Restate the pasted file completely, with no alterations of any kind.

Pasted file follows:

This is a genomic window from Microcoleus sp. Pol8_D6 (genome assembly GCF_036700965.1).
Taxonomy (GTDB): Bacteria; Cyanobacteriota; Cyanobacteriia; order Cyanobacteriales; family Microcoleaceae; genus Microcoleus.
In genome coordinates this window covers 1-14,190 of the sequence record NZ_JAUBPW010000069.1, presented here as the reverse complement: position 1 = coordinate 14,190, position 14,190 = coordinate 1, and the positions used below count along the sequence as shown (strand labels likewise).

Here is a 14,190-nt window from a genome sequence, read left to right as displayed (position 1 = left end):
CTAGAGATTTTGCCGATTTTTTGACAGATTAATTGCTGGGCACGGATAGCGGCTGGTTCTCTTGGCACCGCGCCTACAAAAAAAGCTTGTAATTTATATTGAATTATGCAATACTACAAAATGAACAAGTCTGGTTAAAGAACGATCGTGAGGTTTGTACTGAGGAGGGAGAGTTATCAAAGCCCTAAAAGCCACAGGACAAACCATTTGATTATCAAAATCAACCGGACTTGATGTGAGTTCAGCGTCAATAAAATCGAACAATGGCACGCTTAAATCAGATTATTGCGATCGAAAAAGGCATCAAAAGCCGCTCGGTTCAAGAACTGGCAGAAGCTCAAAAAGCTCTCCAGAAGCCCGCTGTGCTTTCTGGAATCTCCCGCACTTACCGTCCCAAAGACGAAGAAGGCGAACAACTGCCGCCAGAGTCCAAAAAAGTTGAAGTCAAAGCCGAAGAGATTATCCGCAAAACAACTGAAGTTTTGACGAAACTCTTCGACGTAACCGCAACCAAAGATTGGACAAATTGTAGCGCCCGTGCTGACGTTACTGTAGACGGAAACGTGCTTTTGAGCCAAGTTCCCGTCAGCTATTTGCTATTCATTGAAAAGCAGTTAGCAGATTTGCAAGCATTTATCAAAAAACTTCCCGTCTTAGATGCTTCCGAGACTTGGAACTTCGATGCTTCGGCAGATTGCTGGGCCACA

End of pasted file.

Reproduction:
This is a genomic window from Microcoleus sp. Pol8_D6 (genome assembly GCF_036700965.1).
Taxonomy (GTDB): Bacteria; Cyanobacteriota; Cyanobacteriia; order Cyanobacteriales; family Microcoleaceae; genus Microcoleus.
In genome coordinates this window covers 1-14,190 of the sequence record NZ_JAUBPW010000069.1, presented here as the reverse complement: position 1 = coordinate 14,190, position 14,190 = coordinate 1, and the positions used below count along the sequence as shown (strand labels likewise).

Here is a 14,190-nt window from a genome sequence, read left to right as displayed (position 1 = left end):
CTAGAGATTTTGCCGATTTTTTGACAGATTAATTGCTGGGCACGGATAGCGGCTGGTTCTCTTGGCACCGCGCCTACAAAAAAAGCTTGTAATTTATATTGAATTATGCAATACTACAAAATGAACAAGTCTGGTTAAAGAACGATCGTGAGGTTTGTACTGAGGAGGGAGAGTTATCAAAGCCCTAAAAGCCACAGGACAAACCATTTGATTATCAAAATCAACCGGACTTGATGTGAGTTCAGCGTCAATAAAATCGAACAATGGCACGCTTAAATCAGATTATTGCGATCGAAAAAGGCATCAAAAGCCGCTCGGTTCAAGAACTGGCAGAAGCTCAAAAAGCTCTCCAGAAGCCCGCTGTGCTTTCTGGAATCTCCCGCACTTACCGTCCCAAAGACGAAGAAGGCGAACAACTGCCGCCAGAGTCCAAAAAAGTTGAAGTCAAAGCCGAAGAGATTATCCGCAAAACAACTGAAGTTTTGACGAAACTCTTCGACGTAACCGCAACCAAAGATTGGACAAATTGTAGCGCCCGTGCTGACGTTACTGTAGACGGAAACGTGCTTTTGAGCCAAGTTCCCGTCAGCTATTTGCTATTCATTGAAAAGCAGTTAGCAGATTTGCAAGCATTTATCAAAAAACTTCCCGTCTTAGATGCTTCCGAGACTTGGAACTTCGATGCTTCGGCAGATTGCTGGGCCACA